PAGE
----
But for aspiring certified athletic trainers like Murphy and fellow senior Minda McCullough, the facilities have an equally pivotal, yet different, significance. For them, the facilities are utilized as their own unique practice field where they log in as many as 35 hours a week into a sports medicine program that only requires 20.
McCullough views the athletic training rooms as the one place where she can bridge the gap between classroom learning and professional experience.
“I think I learn the most when I’m able to apply what I’ve already learned in the classroom and actually apply it to this setting – into rehabs or evaluations with my student-athletes,” McCullough said.
“That’s when I actually learn the most because it clicks into your brain that that’s actually what you learned in the classroom and now you’re able to witness it firsthand.”
For Murphy and McCullough, balancing school and their commitment to the sports medicine program carry similar challenges to that of a full-time student juggling a full-time job, but with added twists.
“I’m probably starting school at 7 or 8 every morning and going until 8 at night, and on game days, more like 10 … And I’ve had class conflicts both semesters with football and baseball during practice times where I’ll leave pre-practice, go to class for an hour, and then come straight back to practice,” McCullough said.
Despite the demanding schedule, the different methods of learning and all the other intricacies related with being an athletic trainer, the profession falls is often confused with personal training.
“We’re constantly trying to explain to people what we do,” Tackett said. “We’re not water girls. We’re not personal trainers. We’re not horse trainers [or], dog trainers. We’re athletic trainers and we don’t really do much training at all, but we fix the broken.”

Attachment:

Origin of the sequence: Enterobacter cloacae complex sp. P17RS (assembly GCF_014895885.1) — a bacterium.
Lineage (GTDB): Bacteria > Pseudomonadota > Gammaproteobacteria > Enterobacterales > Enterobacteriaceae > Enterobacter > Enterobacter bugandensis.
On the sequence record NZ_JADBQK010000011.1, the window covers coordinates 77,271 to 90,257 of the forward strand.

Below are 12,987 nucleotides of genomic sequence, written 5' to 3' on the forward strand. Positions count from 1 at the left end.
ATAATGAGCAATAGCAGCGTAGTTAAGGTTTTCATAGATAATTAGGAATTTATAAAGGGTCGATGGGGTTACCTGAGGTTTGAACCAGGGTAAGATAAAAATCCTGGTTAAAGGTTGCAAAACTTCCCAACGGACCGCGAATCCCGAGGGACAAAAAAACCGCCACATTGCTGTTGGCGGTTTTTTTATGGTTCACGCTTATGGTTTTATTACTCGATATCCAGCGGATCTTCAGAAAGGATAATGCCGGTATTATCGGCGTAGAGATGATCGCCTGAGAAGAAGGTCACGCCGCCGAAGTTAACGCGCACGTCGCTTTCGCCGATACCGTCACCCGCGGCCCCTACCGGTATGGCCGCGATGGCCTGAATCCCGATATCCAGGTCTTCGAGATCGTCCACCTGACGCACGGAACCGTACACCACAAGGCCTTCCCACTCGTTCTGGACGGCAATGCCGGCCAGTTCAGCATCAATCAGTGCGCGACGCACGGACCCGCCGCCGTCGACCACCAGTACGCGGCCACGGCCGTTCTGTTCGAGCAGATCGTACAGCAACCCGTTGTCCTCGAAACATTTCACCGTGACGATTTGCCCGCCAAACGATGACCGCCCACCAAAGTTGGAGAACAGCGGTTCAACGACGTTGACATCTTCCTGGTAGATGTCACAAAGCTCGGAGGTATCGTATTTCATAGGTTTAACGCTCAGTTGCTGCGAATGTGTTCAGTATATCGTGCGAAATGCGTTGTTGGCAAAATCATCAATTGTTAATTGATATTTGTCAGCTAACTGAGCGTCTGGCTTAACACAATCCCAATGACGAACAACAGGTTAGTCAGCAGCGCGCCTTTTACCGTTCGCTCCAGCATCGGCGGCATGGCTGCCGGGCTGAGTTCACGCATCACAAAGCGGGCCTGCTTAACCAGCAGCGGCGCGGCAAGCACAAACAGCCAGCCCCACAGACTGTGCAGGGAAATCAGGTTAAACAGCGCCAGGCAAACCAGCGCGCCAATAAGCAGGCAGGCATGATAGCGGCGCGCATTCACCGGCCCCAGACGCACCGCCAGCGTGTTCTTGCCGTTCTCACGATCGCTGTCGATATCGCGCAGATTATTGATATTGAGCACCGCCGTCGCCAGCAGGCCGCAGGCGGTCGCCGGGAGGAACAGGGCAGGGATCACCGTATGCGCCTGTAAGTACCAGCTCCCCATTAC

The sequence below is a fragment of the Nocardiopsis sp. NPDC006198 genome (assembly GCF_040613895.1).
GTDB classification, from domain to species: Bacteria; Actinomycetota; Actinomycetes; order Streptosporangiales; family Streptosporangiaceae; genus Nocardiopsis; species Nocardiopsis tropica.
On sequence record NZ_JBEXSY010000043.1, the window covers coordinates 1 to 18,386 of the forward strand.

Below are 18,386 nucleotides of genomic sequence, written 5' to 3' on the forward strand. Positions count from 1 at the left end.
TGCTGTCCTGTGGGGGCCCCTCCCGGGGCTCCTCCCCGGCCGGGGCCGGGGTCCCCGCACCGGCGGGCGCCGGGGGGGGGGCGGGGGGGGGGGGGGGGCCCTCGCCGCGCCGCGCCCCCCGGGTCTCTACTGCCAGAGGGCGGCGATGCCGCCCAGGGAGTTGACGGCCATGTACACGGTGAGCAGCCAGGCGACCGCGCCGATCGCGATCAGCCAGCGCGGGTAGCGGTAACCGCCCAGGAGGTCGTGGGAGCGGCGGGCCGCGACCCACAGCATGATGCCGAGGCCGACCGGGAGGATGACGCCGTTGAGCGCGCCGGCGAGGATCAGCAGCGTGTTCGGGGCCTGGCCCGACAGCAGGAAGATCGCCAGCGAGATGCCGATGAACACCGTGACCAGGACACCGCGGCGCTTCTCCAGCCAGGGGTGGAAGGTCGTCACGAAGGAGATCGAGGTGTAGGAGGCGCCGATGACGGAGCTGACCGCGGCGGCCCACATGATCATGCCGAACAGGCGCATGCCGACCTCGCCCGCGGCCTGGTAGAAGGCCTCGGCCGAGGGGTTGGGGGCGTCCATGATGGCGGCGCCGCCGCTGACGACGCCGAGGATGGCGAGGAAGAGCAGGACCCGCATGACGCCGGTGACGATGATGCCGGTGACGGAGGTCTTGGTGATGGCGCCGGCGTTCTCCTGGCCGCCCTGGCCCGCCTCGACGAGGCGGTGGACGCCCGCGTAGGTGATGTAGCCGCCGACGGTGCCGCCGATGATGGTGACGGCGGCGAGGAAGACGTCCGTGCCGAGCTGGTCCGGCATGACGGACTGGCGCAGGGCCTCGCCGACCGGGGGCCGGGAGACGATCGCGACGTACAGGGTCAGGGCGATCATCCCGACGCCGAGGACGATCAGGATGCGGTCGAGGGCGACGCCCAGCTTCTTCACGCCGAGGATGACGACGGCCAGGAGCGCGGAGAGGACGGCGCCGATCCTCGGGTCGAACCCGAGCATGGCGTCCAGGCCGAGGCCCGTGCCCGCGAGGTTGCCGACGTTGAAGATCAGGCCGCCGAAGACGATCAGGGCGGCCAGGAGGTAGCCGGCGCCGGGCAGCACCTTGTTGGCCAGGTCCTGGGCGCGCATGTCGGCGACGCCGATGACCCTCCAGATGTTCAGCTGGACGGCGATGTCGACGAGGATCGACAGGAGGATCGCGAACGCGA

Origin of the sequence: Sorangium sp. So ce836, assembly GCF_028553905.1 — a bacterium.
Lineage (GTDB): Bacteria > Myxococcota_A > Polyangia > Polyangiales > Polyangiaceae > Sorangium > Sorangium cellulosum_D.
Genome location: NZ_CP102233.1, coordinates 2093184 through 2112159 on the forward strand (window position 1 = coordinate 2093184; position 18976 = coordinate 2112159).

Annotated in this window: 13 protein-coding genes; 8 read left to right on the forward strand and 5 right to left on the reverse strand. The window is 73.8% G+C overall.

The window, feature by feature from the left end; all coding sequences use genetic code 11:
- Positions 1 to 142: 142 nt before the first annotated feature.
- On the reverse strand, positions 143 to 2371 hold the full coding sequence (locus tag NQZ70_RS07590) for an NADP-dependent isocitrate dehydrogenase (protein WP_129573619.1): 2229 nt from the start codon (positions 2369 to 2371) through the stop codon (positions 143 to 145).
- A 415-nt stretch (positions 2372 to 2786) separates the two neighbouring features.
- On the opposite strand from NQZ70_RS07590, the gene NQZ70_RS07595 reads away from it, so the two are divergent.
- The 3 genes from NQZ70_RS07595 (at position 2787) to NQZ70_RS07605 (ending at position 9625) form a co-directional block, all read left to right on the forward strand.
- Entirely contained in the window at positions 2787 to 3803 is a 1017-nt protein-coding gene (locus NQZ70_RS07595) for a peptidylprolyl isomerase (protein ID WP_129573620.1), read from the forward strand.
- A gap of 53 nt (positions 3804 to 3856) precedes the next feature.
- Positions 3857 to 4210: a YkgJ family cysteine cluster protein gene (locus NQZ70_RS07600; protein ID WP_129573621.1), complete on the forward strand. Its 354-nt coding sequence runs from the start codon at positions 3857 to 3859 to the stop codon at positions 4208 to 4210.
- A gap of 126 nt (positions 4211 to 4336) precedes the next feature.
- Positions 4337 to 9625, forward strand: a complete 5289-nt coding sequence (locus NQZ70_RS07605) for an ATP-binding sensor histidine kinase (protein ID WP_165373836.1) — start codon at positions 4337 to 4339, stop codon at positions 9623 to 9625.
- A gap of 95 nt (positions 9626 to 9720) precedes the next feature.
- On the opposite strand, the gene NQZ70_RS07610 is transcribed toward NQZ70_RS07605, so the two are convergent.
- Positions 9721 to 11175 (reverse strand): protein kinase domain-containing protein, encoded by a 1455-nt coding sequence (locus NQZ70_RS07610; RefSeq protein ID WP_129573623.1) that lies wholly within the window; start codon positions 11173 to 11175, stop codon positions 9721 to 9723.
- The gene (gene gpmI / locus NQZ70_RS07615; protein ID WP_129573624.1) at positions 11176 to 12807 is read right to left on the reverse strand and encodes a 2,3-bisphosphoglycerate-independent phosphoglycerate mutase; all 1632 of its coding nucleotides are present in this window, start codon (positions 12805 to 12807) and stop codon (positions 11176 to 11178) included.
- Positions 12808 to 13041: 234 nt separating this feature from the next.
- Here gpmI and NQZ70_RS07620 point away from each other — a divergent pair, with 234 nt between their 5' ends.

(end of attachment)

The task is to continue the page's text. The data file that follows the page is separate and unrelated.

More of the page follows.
The misperception can come from athletic training being a fairly young profession. It has only been an organized effort since 1950, when the National Athletic Trainers’ Association was founded. According to Tackett, the career is currently battling for licensure to increase recognition in the profession and ensure a standard of care.
Regardless of the misperceptions, Tackett said that it does not take away from one of the sports medicine program’s major goal: helping student athletic trainers obtain a quality, sufficient amount of hands-on experience that is necessary for graduate school and certification.
“I think we’re really fortunate that students are getting real-world experience and an education out of this because not every major gets that,” Tackett said. “Sometimes the first time you’ve ever done your job is your first day on it.”
McCullough, who will graduate this semester, is going to attend the University of Kentucky and serve as a graduate assistant.
However, she advises that the journey through the field of sports medicine is not for the faint of heart.
“You have to have a real passion for it to put in the hours this program requires and you have to really like what you are doing, otherwise it’s going to take a toll on you and you’re not going to want to do it anymore,” McCullough said.
And while student athletic trainers like Murphy, who fight through the everlasting grind of school and sports medicine, find the experience tough, she would not have it any other way.
“It’s been an interesting two years,” Murphy said. “It’s a lot of work but it’s been a lot fun. I’ve learned a tremendous amount of experience and I would not trade it for the world.”